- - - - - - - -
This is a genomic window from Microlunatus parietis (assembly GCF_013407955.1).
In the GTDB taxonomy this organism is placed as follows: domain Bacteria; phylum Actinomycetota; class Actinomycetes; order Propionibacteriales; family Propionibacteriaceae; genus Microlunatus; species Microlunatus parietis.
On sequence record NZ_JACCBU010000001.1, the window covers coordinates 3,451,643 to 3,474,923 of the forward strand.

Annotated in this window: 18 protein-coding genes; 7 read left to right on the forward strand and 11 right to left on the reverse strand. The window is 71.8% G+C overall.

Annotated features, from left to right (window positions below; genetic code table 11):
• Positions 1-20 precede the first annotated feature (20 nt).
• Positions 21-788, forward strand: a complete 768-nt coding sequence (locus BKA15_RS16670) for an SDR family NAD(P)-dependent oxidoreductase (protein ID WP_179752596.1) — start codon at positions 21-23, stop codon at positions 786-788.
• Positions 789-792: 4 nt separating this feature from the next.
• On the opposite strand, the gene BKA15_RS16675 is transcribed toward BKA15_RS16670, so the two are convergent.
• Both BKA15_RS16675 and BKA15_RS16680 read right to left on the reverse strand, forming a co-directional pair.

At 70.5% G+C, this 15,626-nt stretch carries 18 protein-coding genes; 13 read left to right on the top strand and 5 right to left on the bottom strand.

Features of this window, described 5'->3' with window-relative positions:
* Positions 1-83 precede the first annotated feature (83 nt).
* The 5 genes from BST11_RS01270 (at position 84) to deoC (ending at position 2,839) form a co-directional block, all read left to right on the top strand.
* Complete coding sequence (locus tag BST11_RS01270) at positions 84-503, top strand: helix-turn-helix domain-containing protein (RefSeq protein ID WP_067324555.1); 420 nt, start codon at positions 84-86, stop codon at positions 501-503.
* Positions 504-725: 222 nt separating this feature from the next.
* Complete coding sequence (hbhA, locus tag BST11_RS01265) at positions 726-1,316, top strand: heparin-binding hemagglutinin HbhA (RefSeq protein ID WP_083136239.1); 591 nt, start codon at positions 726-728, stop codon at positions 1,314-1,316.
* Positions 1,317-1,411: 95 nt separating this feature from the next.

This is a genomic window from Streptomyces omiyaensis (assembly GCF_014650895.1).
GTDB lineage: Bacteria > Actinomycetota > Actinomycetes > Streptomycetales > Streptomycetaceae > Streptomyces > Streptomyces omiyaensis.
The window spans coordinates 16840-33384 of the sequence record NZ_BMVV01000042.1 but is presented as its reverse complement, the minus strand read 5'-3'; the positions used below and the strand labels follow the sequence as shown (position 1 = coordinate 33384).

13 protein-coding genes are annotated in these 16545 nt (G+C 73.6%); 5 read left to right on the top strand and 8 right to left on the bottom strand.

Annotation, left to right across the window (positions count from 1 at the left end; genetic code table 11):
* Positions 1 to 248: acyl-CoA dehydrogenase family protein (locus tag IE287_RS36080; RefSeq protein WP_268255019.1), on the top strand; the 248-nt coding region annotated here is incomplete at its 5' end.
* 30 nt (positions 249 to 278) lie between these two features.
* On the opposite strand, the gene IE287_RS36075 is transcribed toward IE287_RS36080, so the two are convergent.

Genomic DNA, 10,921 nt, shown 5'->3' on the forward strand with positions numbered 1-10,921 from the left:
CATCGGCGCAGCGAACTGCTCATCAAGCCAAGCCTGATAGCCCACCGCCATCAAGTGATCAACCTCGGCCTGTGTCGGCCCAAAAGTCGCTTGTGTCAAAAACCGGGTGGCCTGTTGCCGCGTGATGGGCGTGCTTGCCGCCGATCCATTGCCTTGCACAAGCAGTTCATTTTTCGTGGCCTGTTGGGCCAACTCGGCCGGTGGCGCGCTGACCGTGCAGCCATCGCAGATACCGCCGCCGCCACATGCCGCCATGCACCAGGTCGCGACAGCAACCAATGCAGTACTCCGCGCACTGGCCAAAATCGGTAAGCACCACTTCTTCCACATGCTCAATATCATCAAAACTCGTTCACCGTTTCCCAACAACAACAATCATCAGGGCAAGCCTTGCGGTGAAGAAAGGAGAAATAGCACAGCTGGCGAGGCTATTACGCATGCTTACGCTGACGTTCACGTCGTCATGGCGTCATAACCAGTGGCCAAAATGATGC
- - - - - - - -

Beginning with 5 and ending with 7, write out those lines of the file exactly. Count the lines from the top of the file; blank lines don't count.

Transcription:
Annotated features, from left to right (window positions below; genetic code table 11):
• Positions 1-20 precede the first annotated feature (20 nt).
• Positions 21-788, forward strand: a complete 768-nt coding sequence (locus BKA15_RS16670) for an SDR family NAD(P)-dependent oxidoreductase (protein ID WP_179752596.1) — start codon at positions 21-23, stop codon at positions 786-788.